At her house, Katie Kiley is drawing in India ink on a wooden vase created by Steve Sinner. Using magnifying-glass headgear and two of the finest-point pens she could find, she’s creating eight panels around the vase, depicting scenes from a California town. The naked eye can’t appreciate the level of detail, and each panel takes two weeks to complete, she said.
Sinner expects to sell the piece for $20,000, Kiley said, and she’s being extremely careful with the vessel. “I have this resting on a down pillow,” she said.
Sinner, of course, is among the most highly regarded artists in the Quad Cities, and Kiley notes that he knows what price his work commands. But she is no slouch, as evidenced by two awards she won in the 181st Invitational Exhibition of Contemporary American Art, presented by the National Academy in New York City.
The academy, also known as the National Academy of Design, was established in 1825, and its membership has included Norman Rockwell, political cartoonist Thomas Nast, landscape artist Frederic Edwin Church, sculptor Frederick William MacMonnies, and comic-book artist Irv Novick.
Kiley’s intaglio print, Invitation to Enlightenment, was awarded the Paul & Magaret Bertelson Prize and the Samuel F.B. Morse Medal in this year’s show, which opened May 11. The medal is “one of the Academy’s most prestigious awards,” the show’s brochure noted, but Kiley was particularly interested in the $750 cash prize associated with the other honor. “Tell me about the cash,” she said. The award was “the biggest I’ve ever received.”
That might sound crass, but Kiley’s manner suggests someone more interested in practical things than accolades. “I’m just doing my little thing,” she said. “Maybe if I were 20, I’d be more excited.”
The winning work itself looks like a drawing with photographic detail, but it’s actually the result of a yearlong process necessary to “build the depths” of the piece. Kiley coated a copper plate with a tar-like substance, scraped away some of the material with a needle, and dipped it in an acid bath to etch the metal. Sometimes, she used an engraving tool to create an “aura.”
Some artists might repeat this process a few times to achieve a desired effect, but for Invitation to Enlightenment, Kiley repeated it roughly 40 times. “I wanted to push the envelope,” she said.
The piece is part of a 10-plate series on “mudras,” hand gestures with roots in Egypt thousands of years ago. “They’re basically yoga for hands,” Kiley said. The group of plates took roughly four or five years to finish, she noted.
“I almost suspect there’s a meditative quality to it, or maybe masochistic,” Kiley said regarding her love of printmaking.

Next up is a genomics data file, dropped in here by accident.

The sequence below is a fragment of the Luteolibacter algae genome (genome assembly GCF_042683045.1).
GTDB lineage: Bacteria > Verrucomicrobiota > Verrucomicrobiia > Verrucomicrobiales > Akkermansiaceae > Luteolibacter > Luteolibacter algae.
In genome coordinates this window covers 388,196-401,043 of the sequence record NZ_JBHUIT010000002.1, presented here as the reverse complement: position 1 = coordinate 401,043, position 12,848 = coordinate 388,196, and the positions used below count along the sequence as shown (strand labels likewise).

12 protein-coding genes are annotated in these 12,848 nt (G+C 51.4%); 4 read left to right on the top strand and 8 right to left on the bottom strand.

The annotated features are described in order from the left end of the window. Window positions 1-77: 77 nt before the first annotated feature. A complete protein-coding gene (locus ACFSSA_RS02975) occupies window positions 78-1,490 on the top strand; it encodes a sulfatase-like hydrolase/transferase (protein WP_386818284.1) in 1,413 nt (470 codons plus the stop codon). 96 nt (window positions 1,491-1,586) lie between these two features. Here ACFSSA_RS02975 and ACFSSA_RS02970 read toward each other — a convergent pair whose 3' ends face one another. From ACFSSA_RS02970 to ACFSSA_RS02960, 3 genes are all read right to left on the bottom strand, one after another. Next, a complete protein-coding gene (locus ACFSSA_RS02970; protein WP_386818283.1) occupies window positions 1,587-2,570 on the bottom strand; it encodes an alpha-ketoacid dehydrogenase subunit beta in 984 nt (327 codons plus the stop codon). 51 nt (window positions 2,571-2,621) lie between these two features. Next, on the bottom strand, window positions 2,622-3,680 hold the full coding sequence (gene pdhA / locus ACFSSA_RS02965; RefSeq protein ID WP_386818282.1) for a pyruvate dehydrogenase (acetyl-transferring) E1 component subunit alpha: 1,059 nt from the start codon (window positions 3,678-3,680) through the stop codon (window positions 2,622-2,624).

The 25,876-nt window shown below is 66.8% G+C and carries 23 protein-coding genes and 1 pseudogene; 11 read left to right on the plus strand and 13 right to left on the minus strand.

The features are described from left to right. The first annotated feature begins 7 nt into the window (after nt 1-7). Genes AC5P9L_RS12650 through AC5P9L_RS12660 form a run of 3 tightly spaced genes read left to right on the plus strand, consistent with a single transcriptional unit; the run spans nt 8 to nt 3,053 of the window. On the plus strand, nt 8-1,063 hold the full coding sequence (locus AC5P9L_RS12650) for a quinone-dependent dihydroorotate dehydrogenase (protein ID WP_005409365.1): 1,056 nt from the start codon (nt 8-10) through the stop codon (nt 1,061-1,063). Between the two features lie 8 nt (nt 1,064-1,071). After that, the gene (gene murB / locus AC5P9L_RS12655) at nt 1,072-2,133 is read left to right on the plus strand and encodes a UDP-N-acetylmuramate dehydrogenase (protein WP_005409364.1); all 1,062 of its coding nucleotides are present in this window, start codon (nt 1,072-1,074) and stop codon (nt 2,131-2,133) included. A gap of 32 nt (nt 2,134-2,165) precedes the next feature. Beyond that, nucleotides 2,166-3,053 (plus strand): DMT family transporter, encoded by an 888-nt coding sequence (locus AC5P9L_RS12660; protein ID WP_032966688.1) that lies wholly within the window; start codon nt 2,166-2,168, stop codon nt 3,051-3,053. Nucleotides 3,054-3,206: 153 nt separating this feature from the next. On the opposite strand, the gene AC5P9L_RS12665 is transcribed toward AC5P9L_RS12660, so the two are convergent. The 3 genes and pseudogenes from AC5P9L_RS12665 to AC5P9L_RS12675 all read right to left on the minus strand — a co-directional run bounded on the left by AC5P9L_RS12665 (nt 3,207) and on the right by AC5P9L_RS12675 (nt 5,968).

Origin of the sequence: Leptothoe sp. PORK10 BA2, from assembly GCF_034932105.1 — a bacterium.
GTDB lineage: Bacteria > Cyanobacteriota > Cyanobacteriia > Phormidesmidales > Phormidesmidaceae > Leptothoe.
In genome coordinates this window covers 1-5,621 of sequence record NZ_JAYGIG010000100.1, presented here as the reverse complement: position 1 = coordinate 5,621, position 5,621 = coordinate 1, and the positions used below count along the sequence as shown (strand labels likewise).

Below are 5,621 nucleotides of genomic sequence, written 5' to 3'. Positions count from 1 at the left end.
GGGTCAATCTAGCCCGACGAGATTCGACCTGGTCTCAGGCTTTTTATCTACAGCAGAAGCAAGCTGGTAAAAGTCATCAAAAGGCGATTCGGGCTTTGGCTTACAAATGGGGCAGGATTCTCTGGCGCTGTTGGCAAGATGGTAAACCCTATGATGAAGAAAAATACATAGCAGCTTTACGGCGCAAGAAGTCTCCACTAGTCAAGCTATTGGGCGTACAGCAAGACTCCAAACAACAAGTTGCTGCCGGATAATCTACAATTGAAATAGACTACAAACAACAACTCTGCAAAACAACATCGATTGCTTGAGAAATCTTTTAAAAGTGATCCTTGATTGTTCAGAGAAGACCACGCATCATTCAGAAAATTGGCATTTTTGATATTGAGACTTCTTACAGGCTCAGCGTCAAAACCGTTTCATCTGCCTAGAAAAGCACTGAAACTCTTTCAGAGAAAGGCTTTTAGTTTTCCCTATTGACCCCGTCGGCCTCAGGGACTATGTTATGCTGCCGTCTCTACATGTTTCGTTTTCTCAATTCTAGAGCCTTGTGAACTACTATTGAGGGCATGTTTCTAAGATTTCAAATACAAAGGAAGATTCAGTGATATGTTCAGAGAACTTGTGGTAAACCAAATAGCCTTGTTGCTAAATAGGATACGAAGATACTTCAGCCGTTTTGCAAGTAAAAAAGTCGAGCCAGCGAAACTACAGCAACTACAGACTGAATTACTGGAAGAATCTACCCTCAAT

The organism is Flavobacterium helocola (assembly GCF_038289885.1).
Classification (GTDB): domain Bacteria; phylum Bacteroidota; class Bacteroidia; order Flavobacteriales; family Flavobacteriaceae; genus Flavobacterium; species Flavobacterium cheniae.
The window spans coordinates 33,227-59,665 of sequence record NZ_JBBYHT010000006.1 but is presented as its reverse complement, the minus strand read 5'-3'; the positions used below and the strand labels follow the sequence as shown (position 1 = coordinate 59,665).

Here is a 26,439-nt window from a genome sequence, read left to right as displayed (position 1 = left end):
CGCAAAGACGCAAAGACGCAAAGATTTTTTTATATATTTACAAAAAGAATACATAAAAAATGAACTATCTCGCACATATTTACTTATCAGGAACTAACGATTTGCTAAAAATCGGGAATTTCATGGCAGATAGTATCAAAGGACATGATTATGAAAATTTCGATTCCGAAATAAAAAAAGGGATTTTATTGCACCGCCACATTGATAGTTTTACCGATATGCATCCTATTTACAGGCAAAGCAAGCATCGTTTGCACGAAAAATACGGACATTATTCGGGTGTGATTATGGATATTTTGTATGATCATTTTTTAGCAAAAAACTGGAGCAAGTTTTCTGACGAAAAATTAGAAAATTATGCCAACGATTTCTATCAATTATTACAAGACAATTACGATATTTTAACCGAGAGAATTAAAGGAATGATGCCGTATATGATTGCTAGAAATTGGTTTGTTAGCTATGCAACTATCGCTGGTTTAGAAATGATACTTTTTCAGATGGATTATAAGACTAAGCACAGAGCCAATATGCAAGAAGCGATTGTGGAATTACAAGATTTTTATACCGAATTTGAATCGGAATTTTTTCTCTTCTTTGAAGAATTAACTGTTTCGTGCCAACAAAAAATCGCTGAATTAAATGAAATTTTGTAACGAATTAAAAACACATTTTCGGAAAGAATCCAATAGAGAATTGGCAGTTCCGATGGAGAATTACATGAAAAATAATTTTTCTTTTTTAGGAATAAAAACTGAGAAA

She has other explanations, too. Once a painting or drawing is sold, it’s gone, she said. “It killed me when someone wanted to buy things,” she said.
The process is appealing, too: “There’s something sexy about it.”
And, lastly, there’s the chemical and alchemical side of things – how each aspect of printmaking contributes different variables. “I think I’m a frustrated scientist,” she said.
After getting her bachelor’s degree in art – at which point she hadn’t even done any printmaking – Kiley worked at Deere & Company for more than five years. “I got my fill of the real world,” she said, and decided to pursue advanced degrees. She got her master’s degree in 1987 and her MFA in 1989, and her first exposure to printmaking confirmed that as her primary artistic path. After doing one or two plates in a lithography and intaglio class taught by St. Ambrose’s Les Bell, she thought: “Yeah, this is what I want to do.”
Throughout her artistic career, Kiley said she’s paid particular attention to hands, such as in a series of self-portraits she made in the early 1980s. Her master’s thesis was on gesture in kabuki-theatre prints, and the fascination with hands probably originates in having a hearing-impaired cousin.
One of her interests is showing how hands communicate, she said. Plus, she added, hands are difficult to render accurately.
Kiley acknowledged that recognition from big cities is one of the few ways to distinguish among higher-tier local artists. Certainly, the Quad Cities have certain markers of distinction for an artist – being selected for a show by Mode Gallery, Quad City Arts, or MidCoast Fine Arts, for example, or being chosen for the Rock Island Fine Arts Exhibition or shown by the Des Moines Art Center. But “the strata isn’t as deep” as in big cities, she said; once you’ve reached those pinnacles, big cities represent the next level of recognition.
There are movements afoot to change that situation, she said. The Figge Art Museum’s Artists Advisory Council produced the 41º/90º exhibit last year, Kiley noted, and “it easily could have been in New York or Chicago. ... That’s what we’re trying to develop.”